Understanding Depression in Men and Women
It only takes a few commercial breaks from your favorite primetime TV show before advertisements for antidepressants start popping onto your screen. They are easy to spot because many employ the same formula of a middle-aged woman lying on the couch in a dark room while a serious voiceover talks about the symptoms of depression.
With commercials like these, you might think only certain people get depression. Worse, you might start to believe that depression is only experienced in a certain way.
Depression in the DSM
The Diagnostic and Statistical Manual of Mental Disorders (DSM-5) is the go-to resource for mental health experts interested in learning about a condition and accurately diagnose their patients, but even this text published by the American Psychiatric Association paints a limited picture of depression.
According to the book, you must display five or more of the following symptoms to meet criteria for major depressive disorder:
- Depressed mood.
- Lowered interest in activities or events that were previously pleasurable.
- Decreased appetite with weight loss or weight gain.
- Inability to sleep or sleeping excessively.
- Feeling sped up or slowed down.
- Low energy and feeling fatigued.
- High levels of guilt and worthlessness.
- Poorer ability to think clearly and make good decisions.
- Thoughts of death, dying, and suicide.
This is a very useful guide to narrow down and identify common symptoms and mental health concerns, but it seems incomplete at times. It only discusses depressive episodes that are straightforward and not influenced by a number of other life factors.
Depression in Real Life
In the real world, depression is as unique and individualized as the people with the condition. Because the expression of the mental illness is dependent on countless aspects, one person’s depression will appear much different than another person’s depression.
To the untrained eye, depression might present as another condition like attention-deficit hyperactivity disorder, anxiety, anger issues, or bipolar disorder. People with depression can be misdiagnosed and receive improper treatment or undiagnosed and receive no treatment at all.
With poor treatments, you’ll be less likely to stick with mental health treatment. Or worse, you’ll be more likely to engage in unhealthy, negative coping skills to manage symptoms on your own.
Negative coping skills include:
- Alcohol and drug use.
- Avoidance and escape.
- Engaging in unhealthy relationships.
Does Depression Differ by Gender?
It is important to remember that one expression of depression is not “better” than the other. They are just different.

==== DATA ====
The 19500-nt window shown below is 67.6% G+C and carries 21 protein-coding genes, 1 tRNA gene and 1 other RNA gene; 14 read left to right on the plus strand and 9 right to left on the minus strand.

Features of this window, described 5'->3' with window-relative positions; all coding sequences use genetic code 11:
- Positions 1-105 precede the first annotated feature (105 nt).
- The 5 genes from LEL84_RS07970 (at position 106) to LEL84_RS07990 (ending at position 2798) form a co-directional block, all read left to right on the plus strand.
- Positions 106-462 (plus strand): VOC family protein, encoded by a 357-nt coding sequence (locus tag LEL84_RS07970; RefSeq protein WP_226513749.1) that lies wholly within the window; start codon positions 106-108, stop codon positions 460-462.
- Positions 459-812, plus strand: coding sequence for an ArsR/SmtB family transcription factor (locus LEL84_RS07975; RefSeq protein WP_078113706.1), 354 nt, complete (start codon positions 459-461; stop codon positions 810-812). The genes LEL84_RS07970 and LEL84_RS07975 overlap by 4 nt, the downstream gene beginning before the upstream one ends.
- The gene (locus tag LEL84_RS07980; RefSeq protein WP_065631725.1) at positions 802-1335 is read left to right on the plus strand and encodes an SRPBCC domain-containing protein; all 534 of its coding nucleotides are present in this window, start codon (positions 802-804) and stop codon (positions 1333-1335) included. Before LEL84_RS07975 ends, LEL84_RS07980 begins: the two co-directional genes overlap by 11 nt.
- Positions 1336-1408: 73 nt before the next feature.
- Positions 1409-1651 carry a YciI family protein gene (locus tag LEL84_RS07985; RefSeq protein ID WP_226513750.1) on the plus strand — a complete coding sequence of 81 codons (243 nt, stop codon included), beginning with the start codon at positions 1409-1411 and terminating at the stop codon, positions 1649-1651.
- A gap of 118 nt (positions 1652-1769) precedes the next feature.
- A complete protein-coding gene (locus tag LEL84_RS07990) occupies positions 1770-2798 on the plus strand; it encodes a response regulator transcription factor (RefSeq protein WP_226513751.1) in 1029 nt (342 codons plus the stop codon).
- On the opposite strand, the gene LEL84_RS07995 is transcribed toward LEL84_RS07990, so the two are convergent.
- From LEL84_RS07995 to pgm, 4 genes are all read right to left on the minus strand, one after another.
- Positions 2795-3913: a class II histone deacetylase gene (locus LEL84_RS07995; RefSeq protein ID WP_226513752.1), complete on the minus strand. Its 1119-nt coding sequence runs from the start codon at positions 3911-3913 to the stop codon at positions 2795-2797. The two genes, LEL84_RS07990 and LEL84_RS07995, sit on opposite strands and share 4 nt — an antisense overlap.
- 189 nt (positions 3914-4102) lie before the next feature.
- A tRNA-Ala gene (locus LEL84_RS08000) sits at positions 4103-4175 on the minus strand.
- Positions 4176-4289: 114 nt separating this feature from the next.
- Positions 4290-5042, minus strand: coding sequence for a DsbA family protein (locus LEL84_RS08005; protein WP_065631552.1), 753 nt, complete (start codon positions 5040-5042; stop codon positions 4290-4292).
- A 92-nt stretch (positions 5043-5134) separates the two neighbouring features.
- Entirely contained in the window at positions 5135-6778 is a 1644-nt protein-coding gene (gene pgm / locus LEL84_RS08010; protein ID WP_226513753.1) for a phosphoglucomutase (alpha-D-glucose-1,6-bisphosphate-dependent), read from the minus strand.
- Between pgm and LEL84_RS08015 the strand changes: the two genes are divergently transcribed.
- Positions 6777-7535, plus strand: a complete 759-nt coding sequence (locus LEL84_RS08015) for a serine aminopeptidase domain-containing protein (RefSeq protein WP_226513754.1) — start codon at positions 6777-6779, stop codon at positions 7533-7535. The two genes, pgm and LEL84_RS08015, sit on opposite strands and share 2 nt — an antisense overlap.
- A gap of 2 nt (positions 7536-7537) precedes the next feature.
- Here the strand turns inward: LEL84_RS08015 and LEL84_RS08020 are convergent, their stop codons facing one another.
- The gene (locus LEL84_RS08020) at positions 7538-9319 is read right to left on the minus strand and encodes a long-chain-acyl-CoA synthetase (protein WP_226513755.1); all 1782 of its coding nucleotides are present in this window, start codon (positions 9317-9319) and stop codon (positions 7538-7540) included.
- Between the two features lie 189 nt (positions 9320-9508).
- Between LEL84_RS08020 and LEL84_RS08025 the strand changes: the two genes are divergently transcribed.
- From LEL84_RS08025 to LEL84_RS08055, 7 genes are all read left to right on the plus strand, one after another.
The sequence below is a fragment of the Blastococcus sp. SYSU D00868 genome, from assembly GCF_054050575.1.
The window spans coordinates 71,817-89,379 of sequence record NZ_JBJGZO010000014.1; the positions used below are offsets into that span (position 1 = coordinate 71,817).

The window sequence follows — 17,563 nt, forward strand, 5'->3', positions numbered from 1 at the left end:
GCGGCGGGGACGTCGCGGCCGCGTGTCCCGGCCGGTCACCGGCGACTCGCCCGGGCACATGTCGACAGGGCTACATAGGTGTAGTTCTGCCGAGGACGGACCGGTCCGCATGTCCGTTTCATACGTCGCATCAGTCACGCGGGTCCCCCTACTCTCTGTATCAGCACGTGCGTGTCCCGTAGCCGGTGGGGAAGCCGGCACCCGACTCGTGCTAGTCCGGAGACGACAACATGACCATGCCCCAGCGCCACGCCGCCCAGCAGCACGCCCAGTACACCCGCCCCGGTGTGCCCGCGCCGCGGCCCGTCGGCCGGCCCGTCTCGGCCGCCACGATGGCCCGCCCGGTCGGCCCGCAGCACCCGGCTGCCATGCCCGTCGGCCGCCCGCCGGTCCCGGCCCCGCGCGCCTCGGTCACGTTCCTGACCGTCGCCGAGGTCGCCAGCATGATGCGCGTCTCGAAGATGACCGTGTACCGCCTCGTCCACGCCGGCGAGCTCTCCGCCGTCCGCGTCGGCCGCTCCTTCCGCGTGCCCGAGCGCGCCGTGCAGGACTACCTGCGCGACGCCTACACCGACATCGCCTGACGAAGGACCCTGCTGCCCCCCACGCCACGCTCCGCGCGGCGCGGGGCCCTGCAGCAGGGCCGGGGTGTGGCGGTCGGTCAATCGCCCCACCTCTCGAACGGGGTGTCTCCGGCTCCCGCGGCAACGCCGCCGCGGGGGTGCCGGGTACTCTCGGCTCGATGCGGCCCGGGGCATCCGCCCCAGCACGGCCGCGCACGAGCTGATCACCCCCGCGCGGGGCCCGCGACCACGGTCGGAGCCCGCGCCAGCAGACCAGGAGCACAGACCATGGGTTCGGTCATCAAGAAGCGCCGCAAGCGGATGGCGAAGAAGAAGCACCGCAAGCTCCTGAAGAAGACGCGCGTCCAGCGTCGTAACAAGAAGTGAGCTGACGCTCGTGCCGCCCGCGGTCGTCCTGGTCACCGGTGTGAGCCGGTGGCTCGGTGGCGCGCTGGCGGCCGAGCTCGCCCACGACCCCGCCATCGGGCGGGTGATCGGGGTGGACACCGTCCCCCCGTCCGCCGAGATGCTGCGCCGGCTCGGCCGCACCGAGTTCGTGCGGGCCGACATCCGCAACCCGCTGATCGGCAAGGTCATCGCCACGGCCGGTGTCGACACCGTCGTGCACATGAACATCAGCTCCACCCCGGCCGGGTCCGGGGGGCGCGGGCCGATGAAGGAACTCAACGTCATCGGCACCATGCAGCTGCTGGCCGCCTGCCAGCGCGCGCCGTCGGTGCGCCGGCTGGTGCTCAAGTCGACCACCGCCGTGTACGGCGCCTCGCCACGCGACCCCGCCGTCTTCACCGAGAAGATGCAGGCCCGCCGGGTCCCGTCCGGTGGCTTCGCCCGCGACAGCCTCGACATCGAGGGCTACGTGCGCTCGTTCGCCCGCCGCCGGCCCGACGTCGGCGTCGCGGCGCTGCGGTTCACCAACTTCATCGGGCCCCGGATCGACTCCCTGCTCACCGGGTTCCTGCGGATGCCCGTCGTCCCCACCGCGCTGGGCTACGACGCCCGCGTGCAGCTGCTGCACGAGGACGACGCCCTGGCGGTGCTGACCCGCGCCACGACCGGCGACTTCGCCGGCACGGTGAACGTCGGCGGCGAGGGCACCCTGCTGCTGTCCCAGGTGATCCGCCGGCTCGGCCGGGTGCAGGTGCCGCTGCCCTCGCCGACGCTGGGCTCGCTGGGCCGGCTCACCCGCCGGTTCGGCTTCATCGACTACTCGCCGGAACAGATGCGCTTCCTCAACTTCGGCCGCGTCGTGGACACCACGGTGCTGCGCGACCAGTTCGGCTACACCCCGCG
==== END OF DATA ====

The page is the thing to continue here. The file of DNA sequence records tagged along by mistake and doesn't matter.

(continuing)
Though women are more likely to be depressed than men – at any given time, there are about three times as many depressed women as depressed men – a considerable number of men deal with depression. The problem is their depression may not always match the symptoms listed in the DSM, and it rarely matches the descriptions provided in the commercials produced by the drug companies.
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In general, men experience a different type of depression. Their depression isn’t based on feelings of sadness and despair – it is based on anger, frustration, and irritability.
Rather than spending their day weeping on the couch, men might express their depression by picking verbal altercations with their loved ones. Other men will escalate their anger by instigating physical fights with strangers.
People with depression often feel like they have a “short fuse” because one minute they feel fine, and the next, they are exploding in a violent rage. In actuality, these people are just not able to see their existing levels of depression, and when the straw breaks the camel’s back, the feelings are released.
Depression in Teenagers
Men are not the only ones to display a different set of depressive symptoms. Teenagers’ signs of depression will not always fit the textbook description.
Like adult men, teenage males and females could have increased levels of irritability and frustration directed towards others in their life. They could also have higher rates of poor attention and focus, leading many towards the incorrect diagnosis of ADHD.
Identifying Your Depression
Whether you are male or female, old or young, depression represents a risk to your happiness and overall well-being. Working to identify your symptoms and seek out the appropriate treatment is of paramount importance.
If you are still not certain about your depression based on the symptoms listed above, consider a different perspective. In its core, depression is a condition that distorts your thoughts, behaviors, and feelings, so inspecting these qualities is a great way to learn more about your status.
Depression takes control of your thoughts as it attempts to make you more depressed. Rather than seeing life through an optimistic lens, depression makes everything darker, which leads to unwanted thoughts like:
- I’m not good enough.
- Everyone is out to get me.
- Everything sucks.
- I need to control the people around me.
- Things will never get better – why even try?
- Life is not worth living.
- Everybody would be better off without me.
With thoughts this negative, your behaviors will begin to follow. You might be depressed if you:
- Hit, kick, or throw things.
- Grit your teeth or clench your fists to control your feelings.
- Isolate yourself.
- Have wild changes in energy levels.
If you think there is a chance you have depression or any of these thought or behavioral changes, seek out an evaluation from a medical or mental health expert. Having depression is never a sign of failure but choosing to avoid help always is.